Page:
The other end of the lens this week, with a presentation by Paul Walker, who has been a model at the club on several occasions, and his experiences as a model over the last five years. Paul has gathered about 20,000 images over that time from the photographers he has worked with, including present and former members of the club and his is an interesting perspective.
From the off Paul framed his presentation within the context of mutual collaboration, certainly within the idea put forward here before (it escapes my memory by whom, unfortunately) that we do not take someone’s photograph, they give us their photograph, or as Jean-Luc Godard put it “When you photograph a face …. you photograph the soul behind it”.
It may not be a scientific fact, but after a while of taking pictures of people, there are certainly those who the camera takes to more than others. In part that is to do with symmetry and features but it is mainly about the connection either side of the film plane. Paul talked about the photograph as a collaboration, having an idea and communicating it.
Certainly, there are two people in every photograph (at least) the subject and the viewer and it is the viewer that we work to engage. We, the photographers, are the unseen intermediaries, we are the mentors and the coaches as much as the producers and directors, we take and shape the light, we work with the subject to make the image.
“If a photographer cares about the people before the lens and is compassionate, much is given. It is the photographer, not the camera, that is the instrument.” – Eve Arnold.
But the emotion, the feelings, the communication all comes from the subject. It is their story, we merely light and frame and take the image, a little slice of time and circumstance that never happened before or since and being unique to that time, but we need to do it empathetically.
Of course, there are the techniques of lighting and posing and exposure to apply but Paul’s commentary on his favourite shots underlined photographer David Alan Harvey’s advice “Don’t shoot what it looks like. Shoot what it feels like,” and that has to come from both sides of the lens coming together.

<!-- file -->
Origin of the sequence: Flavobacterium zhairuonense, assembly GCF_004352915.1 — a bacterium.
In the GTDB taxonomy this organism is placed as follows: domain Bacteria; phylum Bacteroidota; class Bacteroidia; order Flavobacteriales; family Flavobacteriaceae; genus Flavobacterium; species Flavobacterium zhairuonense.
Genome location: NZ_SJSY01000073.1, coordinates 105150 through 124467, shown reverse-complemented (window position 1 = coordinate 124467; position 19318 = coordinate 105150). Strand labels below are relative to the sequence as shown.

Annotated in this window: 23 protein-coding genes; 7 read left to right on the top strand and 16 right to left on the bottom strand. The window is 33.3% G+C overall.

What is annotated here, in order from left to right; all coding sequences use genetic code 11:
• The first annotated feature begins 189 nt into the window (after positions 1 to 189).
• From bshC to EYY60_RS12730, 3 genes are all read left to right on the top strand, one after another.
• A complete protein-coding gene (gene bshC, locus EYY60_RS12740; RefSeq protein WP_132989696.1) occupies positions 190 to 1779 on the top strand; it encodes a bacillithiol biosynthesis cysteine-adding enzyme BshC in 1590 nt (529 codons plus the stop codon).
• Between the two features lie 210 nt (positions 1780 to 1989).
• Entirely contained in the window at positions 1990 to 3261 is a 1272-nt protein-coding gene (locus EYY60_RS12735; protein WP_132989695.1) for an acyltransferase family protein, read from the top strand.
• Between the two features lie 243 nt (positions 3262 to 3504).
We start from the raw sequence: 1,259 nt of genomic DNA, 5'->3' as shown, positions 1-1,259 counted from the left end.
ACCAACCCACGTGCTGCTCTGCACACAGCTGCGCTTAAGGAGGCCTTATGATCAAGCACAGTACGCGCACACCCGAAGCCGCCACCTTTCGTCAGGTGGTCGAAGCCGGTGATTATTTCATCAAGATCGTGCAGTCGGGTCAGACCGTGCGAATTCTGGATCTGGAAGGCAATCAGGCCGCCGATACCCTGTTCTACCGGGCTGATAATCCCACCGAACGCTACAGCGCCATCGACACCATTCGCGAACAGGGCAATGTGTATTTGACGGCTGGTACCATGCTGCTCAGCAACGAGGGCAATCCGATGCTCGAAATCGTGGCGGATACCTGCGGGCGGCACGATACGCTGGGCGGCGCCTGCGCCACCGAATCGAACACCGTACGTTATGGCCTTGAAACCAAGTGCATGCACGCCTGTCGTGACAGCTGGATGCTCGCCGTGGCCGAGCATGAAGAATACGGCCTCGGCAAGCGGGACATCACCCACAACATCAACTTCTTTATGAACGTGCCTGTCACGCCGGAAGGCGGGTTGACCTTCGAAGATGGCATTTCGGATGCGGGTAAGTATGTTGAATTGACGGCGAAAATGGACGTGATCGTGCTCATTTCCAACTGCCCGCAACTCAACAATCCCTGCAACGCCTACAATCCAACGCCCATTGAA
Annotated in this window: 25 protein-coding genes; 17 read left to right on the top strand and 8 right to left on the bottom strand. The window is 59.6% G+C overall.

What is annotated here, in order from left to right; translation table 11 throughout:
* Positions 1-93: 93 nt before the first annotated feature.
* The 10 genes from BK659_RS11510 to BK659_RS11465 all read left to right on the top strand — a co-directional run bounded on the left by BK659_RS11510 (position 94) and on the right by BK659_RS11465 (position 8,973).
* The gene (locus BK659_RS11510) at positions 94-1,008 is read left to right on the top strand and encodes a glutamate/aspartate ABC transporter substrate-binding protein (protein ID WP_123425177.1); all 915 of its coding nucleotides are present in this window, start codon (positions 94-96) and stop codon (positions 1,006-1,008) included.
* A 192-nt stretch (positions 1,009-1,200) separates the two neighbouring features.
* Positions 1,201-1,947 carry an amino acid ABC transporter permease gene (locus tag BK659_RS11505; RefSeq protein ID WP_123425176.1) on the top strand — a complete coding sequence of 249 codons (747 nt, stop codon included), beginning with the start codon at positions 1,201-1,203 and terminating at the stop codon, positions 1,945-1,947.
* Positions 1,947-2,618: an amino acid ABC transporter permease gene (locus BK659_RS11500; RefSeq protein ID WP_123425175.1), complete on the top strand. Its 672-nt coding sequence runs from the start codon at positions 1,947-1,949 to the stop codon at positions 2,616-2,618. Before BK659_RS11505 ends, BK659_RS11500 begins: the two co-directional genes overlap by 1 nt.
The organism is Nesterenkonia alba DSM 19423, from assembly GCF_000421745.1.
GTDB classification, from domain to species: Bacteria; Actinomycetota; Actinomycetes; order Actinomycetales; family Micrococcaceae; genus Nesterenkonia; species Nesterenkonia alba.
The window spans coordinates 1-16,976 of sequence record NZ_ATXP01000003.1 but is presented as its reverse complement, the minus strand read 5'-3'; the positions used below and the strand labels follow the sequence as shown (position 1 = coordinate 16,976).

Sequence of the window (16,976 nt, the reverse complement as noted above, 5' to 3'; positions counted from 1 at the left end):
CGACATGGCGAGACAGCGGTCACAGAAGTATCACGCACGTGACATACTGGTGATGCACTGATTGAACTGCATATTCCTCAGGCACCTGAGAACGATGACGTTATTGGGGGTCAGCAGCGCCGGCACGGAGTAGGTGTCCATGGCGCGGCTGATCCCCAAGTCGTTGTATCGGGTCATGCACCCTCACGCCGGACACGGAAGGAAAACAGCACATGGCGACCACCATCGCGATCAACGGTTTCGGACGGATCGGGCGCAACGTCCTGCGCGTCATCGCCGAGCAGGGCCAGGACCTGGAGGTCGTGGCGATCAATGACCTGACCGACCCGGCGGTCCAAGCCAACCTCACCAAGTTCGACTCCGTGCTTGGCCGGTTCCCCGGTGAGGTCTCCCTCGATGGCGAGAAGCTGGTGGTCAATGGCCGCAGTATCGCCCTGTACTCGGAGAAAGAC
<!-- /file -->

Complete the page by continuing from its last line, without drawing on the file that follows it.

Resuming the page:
Certainly, there are differences in posing men, posing women, posing children, and using natural or artificial light and any number of different styles (High Key, Low Key, Noir, to name but three). Small differences between shots are worth recording and studying. And discussing with our model. Let’s face it, an experienced model probably has more experience of doing these things than we do and though they may not be au fait with the technical side of the camera they know about how to work with light from their end.
And if it is all about communication then there needs to be a dialog of some sorts, allowing photographer and model to play to our strengths. To do that we need to be mindful of the atmosphere we are in and the one we are trying to create – pointless in being somber and funereal when trying to create a party atmosphere and vice versa, pointless not shooting what it feels like but shooting what we think it looks like. And always be polite. Be respectful.
And yes, it helps enormously if both sides have an idea of what point we are trying to get to, so time spent in reconnaissance, as Napoleon Bonaparte was apt to say, is never wasted. And it is better to stay positive when things aren’t going to plan, doom and gloom will kill the vibe and as the photographer, we are the key to keeping the momentum going.
It is a collaboration and our thanks to Paul for providing an informative and stimulating evening in giving the far side of the lense’s perspective.
Two propositions to start with this week. Firstly, light travels in straight lines in a single direction until it hits a surface that changes its direction or other properties. Secondly, there are, in nature, three basic shapes: the sphere; the cube and the cylinder. Simple as that. Everything, I am reliably informed, is made up of those three shapes, and light travels in straight lines.
So to become a studio photographer: (A) Point your light at one or all of the above shapes and (B) press the shutter. And off we go. Shortest blog post ever ….
Er, no. These are three dimensional shapes and we, nearly exclusively in photography, work in a two dimensional world we spend a lot of time and more or less conscious effort to make the third dimension appear. Also this is, as was pointed out at the beginning of the evening, as much about shadow as it is light.
Surely that doesn’t apply to people, though?
Yes it does. When learning lighting it is normal to start by learning to light these three basic shapes. Cones you can make out of a sheet of paper. For cubes a box will do (doesn’t need to be particularly cuboid just represent a square in three dimensions, so a cereal box will do). A ball or even an egg will do for the sphere.
When you understand those and how light and shadow work on them thoroughly (many, many, many hours later) the rest is a mixture of experience, knowledge and imagination. And lighting, of course.